I notice that Mayor Ireland has gone on record politically on this matter. His position and that of the municipal council is reflected in a news story and in an editorial, both penned by Bob Covey, Editor/Publisher of the Jasper Local (15 Aug. 2016). I see Mayor Ireland being quoted as saying with respect to the denied busking permit, “Council is not in a position to tell licensees who they should hire.” That way of characterizing what has happened does not seem to me logical or coherent. Those with busking permits surely are not “hired” by the Habitat. Passersby who may choose to recognize their approval of the buskers are surely the parties doing the “hiring“.

If Habitat is to be defined as a “licensee” does the license grant this non-elected body the authority to decide who can play or not play music based on arbitrary decisions about muscians’ thoughts, ideas and public statements? If that is the case, Council should certainly revisit the wording in the license, now that it has become apparent the license is being applied in ways that grossly contravene the Canadian Charter of Rights and Freedoms. Part of the Constitution Act, 1982, this Charter defines itself as part of Canada’s “supreme law.” What other licenses is Council granting that may lend themselves to arbitrary, discriminatory and exclusionary decisions such as those on display in the Schaefer/Jasper National Park fiasco?

Surely technical proficiency in creating music should be the sole legitimate criteria in deciding who is, or is not, eligible to receive a musical busking permit.

Below please find my August 1 letter to Dave Baker reproduced in full. My July 23 letter can be accessed by clicking on the link below. I must say that it was interesting to me that those I spoke to in the Jasper Municipal Office did not even mention the name of Dave Baker in assigning responsibility for the decision. His initial letter, all based on an allegation of Ms. Schaefer being “non-inclusive,” ironically offers a perfect characterization of his own non-inclusive position.

Mr. Baker couched his denial of a busking permit in language that completely excluded any reference to the actual names of the individuals in the arbitrating body on whose behalf he claimed to be speaking. His way of delivering a very significant public policy decision epitomizes the exercise of power without responsibility or accountability. It reflects poorly on Habitat and on the agency that empowered Habitat with a license of dubious legal legitimacy whose wording should, at the very least, be made public. What powers has the federal government delegated to a provincially-chartered municipality to decide who can play music in Jasper National Park?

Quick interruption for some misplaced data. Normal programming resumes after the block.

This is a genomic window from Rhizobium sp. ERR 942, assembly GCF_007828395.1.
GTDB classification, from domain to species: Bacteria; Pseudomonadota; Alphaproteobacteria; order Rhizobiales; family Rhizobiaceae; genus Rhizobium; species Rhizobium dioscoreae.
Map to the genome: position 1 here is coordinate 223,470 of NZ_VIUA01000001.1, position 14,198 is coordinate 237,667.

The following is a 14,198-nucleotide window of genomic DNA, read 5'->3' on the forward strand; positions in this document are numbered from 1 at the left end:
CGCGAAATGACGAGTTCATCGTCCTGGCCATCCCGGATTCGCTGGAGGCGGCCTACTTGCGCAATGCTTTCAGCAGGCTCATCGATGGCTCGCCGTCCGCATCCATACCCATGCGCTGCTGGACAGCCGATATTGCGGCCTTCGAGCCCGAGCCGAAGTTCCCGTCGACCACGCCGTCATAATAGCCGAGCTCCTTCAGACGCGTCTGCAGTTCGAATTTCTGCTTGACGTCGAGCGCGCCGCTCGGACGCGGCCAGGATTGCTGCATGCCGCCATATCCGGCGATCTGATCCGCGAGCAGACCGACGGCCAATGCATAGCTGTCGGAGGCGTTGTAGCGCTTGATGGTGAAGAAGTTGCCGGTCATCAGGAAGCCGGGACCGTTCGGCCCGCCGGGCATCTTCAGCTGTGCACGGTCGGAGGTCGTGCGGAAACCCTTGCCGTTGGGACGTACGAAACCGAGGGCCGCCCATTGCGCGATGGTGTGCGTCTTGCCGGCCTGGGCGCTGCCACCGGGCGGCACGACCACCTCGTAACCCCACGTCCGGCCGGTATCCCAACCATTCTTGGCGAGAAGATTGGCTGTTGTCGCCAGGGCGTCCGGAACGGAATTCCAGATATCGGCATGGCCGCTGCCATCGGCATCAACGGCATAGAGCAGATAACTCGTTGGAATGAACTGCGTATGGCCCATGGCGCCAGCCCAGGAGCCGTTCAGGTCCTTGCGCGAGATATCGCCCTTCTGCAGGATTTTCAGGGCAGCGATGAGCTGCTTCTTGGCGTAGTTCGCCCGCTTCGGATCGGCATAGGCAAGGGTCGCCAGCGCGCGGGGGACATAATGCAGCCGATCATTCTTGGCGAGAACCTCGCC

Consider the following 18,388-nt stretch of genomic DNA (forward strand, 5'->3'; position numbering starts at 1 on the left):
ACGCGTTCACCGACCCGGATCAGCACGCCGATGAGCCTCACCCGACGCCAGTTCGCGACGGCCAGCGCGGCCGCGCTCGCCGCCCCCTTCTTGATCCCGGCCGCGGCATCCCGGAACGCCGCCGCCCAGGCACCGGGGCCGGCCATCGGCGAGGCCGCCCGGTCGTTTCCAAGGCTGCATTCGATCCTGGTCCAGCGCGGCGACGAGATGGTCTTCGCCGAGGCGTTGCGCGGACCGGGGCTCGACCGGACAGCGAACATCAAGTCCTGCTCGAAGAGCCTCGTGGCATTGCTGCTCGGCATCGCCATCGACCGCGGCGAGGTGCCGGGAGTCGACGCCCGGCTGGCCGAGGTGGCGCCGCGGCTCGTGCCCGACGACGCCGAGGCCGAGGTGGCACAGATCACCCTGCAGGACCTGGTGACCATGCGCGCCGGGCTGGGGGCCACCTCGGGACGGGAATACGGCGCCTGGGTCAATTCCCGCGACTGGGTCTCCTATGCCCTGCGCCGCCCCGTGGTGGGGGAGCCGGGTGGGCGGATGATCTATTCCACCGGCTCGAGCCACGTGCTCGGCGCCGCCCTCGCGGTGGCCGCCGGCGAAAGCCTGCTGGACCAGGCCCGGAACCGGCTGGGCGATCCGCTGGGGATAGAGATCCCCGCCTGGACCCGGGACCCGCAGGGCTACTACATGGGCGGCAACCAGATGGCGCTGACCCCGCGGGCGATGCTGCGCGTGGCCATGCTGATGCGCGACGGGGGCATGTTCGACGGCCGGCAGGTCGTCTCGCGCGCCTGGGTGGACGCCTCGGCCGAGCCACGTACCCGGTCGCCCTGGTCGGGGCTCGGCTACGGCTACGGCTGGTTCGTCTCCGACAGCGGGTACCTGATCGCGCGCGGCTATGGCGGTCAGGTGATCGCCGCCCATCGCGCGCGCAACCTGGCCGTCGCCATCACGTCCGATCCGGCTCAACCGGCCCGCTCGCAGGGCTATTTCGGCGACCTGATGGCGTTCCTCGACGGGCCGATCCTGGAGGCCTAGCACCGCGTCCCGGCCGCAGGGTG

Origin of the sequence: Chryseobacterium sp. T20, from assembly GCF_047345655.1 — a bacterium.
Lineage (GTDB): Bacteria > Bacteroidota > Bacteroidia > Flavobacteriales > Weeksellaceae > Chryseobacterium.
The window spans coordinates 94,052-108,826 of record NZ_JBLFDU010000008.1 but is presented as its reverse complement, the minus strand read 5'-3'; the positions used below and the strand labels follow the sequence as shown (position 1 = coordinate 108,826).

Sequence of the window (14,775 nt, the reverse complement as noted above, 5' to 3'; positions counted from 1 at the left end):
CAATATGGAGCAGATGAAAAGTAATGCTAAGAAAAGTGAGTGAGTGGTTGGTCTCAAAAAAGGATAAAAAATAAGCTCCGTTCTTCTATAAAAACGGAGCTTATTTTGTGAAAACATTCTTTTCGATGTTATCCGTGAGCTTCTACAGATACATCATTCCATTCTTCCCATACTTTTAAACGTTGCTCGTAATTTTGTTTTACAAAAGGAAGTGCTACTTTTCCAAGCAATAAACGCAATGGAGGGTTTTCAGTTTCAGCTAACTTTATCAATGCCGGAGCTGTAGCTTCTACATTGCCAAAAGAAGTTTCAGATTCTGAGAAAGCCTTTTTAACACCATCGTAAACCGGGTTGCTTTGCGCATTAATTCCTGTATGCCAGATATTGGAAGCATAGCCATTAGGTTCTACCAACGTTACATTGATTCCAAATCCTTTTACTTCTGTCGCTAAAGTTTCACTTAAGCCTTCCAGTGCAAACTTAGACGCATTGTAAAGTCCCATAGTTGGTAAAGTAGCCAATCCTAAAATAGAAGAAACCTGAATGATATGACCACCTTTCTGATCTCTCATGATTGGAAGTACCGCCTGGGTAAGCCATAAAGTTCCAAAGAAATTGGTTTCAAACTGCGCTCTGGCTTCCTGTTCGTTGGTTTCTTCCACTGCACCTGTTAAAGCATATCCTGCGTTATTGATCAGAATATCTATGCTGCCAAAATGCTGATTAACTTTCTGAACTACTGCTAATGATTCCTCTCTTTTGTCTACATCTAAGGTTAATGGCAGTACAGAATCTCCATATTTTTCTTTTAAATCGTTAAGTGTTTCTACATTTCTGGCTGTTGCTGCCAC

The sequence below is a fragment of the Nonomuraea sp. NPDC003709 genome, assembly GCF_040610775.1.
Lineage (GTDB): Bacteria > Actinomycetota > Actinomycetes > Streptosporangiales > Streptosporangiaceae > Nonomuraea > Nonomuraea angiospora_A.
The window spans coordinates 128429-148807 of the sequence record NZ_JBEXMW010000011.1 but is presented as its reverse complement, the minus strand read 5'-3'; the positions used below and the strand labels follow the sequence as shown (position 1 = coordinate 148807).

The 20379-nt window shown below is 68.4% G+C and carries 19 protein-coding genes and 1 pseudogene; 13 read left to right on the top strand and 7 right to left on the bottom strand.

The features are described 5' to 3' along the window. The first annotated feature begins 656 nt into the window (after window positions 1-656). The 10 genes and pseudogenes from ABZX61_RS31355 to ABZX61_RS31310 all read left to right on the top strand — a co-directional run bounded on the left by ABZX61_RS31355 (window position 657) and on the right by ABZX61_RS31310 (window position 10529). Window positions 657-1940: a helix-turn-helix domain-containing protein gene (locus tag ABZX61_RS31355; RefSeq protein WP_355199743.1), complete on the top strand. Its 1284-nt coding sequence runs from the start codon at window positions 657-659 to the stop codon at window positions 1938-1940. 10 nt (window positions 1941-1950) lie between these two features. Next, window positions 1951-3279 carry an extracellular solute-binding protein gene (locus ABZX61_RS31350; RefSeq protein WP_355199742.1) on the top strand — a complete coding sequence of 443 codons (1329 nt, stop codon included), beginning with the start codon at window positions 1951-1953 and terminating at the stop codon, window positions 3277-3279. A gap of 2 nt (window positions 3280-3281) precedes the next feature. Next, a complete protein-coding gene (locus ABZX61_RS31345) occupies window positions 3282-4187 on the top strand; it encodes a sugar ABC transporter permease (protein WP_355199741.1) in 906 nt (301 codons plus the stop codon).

I notice in Bob Covey’s recent items in The Jasper Local several references to “armies of trolls” apparently responding to Mr. Baker’s initial letter. I do not see myself as a “troll“. Those who have gone to the trouble of writing letters to public officials on this matter are citizens with a legitimate interest in addressing a public policy issue of significant consequence in determining the kind of society we are creating. Again it reflects badly on Habitat and on the agencies empowering Habitat in this matter to refer so contemptuously to those seeking accountability from public officials about what is going on in Jasper National Park.

I look forward to your response on behalf of the elected officials that you serve.

Yours Sincerely,

Anthony James Hall
Professor of Liberal Education and Globalization Studies
University of Lethbridge
Alberta Canada

Town Administration Reply to Tony Hall

Dear Anthony James,

Thank you for your email, your detailed comments about the busking pilot project are appreciated.

The 2016 Busking Pilot Project is intended to trial busking in Jasper and gain community feedback, this is the second summer that busking has been tested in the Municipality of Jasper. The 2016 summer busking pilot project was set for three locations in town and will end soon with the coming of fall.

Upon completion of the 2016 busking pilot project we will survey the community with specific questions about the busking pilot project. The survey results will be combined with feedback such as yours received through the summer about the challenges, successes and issues experienced during the trial run of busking in Jasper. The results will then be presented to Mayor and Council for direction.

Sincerely,

Mark Fercho
Chief Administrative Officer
Municipality of Jasper
Box 520, Jasper, AB, T0E 1E0
Tel: 780 852 6501
Fax: 780 852 5176